I am not at all surprised that gold-backed and asset-backed stablecoins have gone nowhere fast, given the difficulty in verifying the collateral behind them. So fiat-pegged coins will lead the way for now, and the world of remittance – imagine borderless, instant payments with low fees and no charge-backs - is just one area they could transform.

Centralized, subject to proper oversight and backed by real assets, these tokens have huge disruptive potential, but don’t forget whose lunch they’re trying to eat. Only this month, the ECB warned of the dangers of stablecoins to a fragmented European landscape. Stablecoins have a big target on their backs.

Facebook's Libra coin may have briefly seemed the best prospect but I don’t see it being approved. Too many data scandals and enemies in the US government. In theory a centralised stablecoin with good KYC should be useful to the economy but Zuckerberg is not the person I’d want in charge. As the corporate support for Libra melts away and legislators continue to talk about the break-up of big tech, I put Libra’s chances of success at close to zero.

Country versus corporation: A clash of currencies

Having initially rubbished the potential of cryptocurrencies, central banks across the globe are now engaging in their own internal research. Although they’re not decentralised or competition for Bitcoin, these digital currencies could reduce friction and unlock capital.

Unfortunately, not everyone is convinced. Elvira Nabiullina, head of the Russian central bank, confirmed that the regulator has been studying digital currencies, but sees “no obvious need to issue a national cryptocurrency. [It’s difficult to know what] advantages a national digital currency gives …. in comparison with existing electronic non-cash payments. There are many risks, and the advantages may not be obvious enough”. I hope she changes her mind, or Russia could easily find itself in no man’s land while other nations take the lead and reap the rewards.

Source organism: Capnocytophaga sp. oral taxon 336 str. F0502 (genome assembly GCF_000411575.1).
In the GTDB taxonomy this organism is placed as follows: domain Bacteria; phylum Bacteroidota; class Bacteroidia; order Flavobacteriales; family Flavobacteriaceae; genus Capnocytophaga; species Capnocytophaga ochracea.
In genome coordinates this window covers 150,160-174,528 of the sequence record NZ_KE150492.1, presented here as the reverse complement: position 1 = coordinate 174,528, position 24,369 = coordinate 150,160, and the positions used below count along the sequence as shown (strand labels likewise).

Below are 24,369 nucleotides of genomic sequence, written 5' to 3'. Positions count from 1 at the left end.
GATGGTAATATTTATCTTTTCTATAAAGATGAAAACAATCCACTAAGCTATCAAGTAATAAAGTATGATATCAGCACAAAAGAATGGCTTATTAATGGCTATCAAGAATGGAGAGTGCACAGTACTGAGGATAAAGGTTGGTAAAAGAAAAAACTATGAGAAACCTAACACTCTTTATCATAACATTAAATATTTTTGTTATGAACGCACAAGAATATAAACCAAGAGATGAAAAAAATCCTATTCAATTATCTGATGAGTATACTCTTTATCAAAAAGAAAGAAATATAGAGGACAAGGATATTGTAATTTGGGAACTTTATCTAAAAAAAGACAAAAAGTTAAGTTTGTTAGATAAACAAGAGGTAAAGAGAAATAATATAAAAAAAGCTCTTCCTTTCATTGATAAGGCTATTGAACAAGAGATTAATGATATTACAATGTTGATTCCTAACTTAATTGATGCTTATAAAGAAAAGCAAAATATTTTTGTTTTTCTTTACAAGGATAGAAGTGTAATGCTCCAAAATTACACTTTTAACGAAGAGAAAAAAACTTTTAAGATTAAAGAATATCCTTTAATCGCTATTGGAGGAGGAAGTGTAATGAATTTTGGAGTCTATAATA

Venezuela’s Petro coin made global news but probably not for the right reasons, and certainly not for the benefit of its citizens. China is further down the path to a digital currency with a stream of new legislation and clear bureaucratic commitment. But it’s countries like Sweden (e-Krona) and Uruguay (e-Peso) that may end up being first to launch a credible national cryptocurrency. How they fare will tell us if national digital currencies are a trend or a fad.

Exchanges, ethics & exit scams: Only the righteous should survive

More and more small, unprofessional crypto exchanges are disappearing. Every week we hear about another “hack” (the list is here). Maybe some aren’t hacks at all, just a smoke-screen for exit scams. We’ve seen CEOs of exchanges disappear, along with the money (IDAX, for example). In a well-regulated environment, it’s more difficult for shady operators to create exchanges overnight with no infrastructure, lawyers, support staff or clue how to run a credible enterprise. Only the most trustworthy exchanges, like KickEX, which operate within the law, will survive. A market consisting of a few high-quality exchanges is far healthier for consumers than one with thousands of options but no guarantee that your money is safe.

Referral schemes: Don’t just think of yourself

Referral programs are surprisingly powerful these days. When we launched KickRef, 7,500 people joined on Day 1, which we did not expect at all. Other referral programs such as Civic’s also showed good results with over 100,000 users, though still short of the KickRef performance.

I’m still surprised that people participate in what I see as corrupt pyramid schemes such as OneCoin and Prizm. I don’t understand how you can put your money down on nothing but a promise. Even worse, I don’t know how anyone can invite friends and family to get involved too.

It’s often said that people, especially the Chinese, act only in their own personal interest with no regard for others. Perhaps that explains how PlusToken, the biggest scam of all, raised $3 billion.

If you’re thinking about joining a referral program, here’s some free advice: If it requires some kind of up-front payment, run a mile. But before you do, throw something (particularly heavy) in the face of the person who referred you. They’re not your friend.